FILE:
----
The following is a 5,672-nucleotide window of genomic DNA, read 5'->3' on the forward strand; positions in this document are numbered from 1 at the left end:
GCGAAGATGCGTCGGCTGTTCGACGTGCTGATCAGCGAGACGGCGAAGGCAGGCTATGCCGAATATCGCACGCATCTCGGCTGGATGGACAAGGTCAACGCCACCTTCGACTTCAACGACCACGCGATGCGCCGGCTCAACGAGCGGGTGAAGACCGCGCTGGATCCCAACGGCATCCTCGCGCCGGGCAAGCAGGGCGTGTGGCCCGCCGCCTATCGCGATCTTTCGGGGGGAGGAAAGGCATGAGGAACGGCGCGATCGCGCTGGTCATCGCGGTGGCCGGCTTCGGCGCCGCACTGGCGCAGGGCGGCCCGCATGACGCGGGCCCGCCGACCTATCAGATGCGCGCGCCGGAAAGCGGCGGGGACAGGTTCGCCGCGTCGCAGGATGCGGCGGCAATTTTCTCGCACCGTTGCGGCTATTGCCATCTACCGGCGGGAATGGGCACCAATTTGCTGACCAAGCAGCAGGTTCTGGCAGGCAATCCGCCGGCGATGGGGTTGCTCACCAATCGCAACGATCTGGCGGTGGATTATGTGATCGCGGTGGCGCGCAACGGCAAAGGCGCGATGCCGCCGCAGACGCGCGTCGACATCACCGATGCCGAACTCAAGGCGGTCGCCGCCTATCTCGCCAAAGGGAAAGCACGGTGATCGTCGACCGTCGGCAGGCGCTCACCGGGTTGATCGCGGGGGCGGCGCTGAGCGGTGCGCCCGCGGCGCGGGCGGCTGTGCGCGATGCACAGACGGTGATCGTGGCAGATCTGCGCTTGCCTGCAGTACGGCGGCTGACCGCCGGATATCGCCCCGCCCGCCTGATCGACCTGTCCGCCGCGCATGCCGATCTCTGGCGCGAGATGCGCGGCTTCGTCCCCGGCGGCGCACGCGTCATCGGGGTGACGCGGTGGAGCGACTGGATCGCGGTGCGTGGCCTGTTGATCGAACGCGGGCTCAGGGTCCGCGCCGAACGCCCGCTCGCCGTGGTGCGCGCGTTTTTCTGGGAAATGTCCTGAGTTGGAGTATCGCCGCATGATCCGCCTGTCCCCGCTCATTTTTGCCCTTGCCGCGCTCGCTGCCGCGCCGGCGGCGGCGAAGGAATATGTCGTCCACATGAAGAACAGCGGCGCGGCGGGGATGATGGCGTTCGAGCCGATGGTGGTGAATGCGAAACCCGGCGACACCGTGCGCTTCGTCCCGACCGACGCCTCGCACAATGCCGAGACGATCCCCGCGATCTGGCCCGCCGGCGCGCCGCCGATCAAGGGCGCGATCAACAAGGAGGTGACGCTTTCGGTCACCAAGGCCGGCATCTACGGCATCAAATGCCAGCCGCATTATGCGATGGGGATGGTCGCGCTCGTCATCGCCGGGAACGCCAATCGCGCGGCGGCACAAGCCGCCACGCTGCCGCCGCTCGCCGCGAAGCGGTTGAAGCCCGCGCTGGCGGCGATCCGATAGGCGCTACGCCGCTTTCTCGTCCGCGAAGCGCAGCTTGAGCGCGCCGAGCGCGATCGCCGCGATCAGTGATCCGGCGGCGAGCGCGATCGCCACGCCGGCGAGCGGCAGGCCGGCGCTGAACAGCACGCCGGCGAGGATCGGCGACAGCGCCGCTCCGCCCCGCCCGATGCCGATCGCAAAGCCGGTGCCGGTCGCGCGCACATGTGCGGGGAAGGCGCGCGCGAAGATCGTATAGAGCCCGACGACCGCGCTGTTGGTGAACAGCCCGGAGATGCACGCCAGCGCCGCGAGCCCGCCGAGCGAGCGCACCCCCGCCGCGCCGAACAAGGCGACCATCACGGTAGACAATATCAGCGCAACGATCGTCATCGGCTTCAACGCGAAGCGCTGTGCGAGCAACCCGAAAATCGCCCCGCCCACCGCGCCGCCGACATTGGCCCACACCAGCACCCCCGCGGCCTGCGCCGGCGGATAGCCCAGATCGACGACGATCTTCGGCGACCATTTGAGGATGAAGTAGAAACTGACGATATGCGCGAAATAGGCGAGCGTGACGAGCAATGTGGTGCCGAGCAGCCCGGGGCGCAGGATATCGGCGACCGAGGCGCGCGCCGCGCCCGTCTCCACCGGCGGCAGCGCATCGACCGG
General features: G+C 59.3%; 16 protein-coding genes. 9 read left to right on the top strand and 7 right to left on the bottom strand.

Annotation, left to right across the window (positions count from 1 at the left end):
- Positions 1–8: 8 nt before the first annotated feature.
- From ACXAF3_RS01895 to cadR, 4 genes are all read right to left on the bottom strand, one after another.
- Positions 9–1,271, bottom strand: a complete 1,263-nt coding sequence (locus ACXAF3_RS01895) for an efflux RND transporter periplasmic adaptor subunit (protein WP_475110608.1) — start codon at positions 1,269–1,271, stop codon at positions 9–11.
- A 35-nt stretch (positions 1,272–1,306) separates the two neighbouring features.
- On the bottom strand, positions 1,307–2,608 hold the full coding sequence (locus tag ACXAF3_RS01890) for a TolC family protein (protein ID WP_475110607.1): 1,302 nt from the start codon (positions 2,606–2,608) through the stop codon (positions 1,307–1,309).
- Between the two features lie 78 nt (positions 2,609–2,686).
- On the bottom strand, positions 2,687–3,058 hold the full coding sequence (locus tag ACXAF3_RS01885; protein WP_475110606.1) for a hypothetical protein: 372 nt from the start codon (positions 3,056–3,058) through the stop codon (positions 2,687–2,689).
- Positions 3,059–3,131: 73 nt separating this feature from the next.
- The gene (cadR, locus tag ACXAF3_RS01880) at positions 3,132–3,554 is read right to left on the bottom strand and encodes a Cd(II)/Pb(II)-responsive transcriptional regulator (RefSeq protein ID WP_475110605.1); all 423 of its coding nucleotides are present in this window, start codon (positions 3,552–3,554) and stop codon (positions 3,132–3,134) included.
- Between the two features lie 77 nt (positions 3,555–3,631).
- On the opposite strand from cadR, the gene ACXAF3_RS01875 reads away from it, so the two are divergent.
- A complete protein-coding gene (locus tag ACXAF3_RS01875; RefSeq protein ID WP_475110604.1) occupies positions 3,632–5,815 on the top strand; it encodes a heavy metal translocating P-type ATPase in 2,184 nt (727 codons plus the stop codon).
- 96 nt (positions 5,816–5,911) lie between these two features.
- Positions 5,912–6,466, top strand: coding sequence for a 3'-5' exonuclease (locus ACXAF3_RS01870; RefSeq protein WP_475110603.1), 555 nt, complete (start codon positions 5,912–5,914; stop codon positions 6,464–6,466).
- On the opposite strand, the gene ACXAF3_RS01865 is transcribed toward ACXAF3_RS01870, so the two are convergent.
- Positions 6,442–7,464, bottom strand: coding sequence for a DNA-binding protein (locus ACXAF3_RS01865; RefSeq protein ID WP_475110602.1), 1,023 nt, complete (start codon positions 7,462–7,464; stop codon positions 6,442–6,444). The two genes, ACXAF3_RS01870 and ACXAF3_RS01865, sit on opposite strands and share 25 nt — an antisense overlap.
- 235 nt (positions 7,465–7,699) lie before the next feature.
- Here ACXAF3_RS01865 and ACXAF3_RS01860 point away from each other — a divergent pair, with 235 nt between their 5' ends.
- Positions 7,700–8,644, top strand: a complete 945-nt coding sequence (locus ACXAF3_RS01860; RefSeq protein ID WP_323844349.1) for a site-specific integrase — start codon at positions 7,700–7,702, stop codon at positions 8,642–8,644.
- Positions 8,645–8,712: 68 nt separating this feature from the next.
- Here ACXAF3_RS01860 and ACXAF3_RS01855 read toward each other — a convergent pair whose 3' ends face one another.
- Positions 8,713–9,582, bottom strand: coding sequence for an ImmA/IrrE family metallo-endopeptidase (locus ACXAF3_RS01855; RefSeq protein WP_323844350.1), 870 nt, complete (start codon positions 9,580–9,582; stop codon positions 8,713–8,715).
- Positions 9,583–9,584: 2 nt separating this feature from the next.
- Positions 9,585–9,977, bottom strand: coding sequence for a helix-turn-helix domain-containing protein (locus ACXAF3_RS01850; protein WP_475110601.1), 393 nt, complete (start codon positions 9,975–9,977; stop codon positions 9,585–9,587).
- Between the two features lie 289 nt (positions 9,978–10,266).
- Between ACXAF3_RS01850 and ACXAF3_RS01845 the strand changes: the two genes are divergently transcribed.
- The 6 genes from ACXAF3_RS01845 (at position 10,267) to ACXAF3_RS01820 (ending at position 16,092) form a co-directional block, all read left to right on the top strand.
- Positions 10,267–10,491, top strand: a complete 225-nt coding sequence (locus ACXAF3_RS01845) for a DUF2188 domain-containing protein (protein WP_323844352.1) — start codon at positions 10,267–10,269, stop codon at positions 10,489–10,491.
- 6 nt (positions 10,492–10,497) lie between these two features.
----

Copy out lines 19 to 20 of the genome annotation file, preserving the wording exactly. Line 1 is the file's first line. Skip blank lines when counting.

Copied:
- On the opposite strand, the gene ACXAF3_RS01865 is transcribed toward ACXAF3_RS01870, so the two are convergent.
- Positions 6,442–7,464, bottom strand: coding sequence for a DNA-binding protein (locus ACXAF3_RS01865; RefSeq protein ID WP_475110602.1), 1,023 nt, complete (start codon positions 7,462–7,464; stop codon positions 6,442–6,444). The two genes, ACXAF3_RS01870 and ACXAF3_RS01865, sit on opposite strands and share 25 nt — an antisense overlap.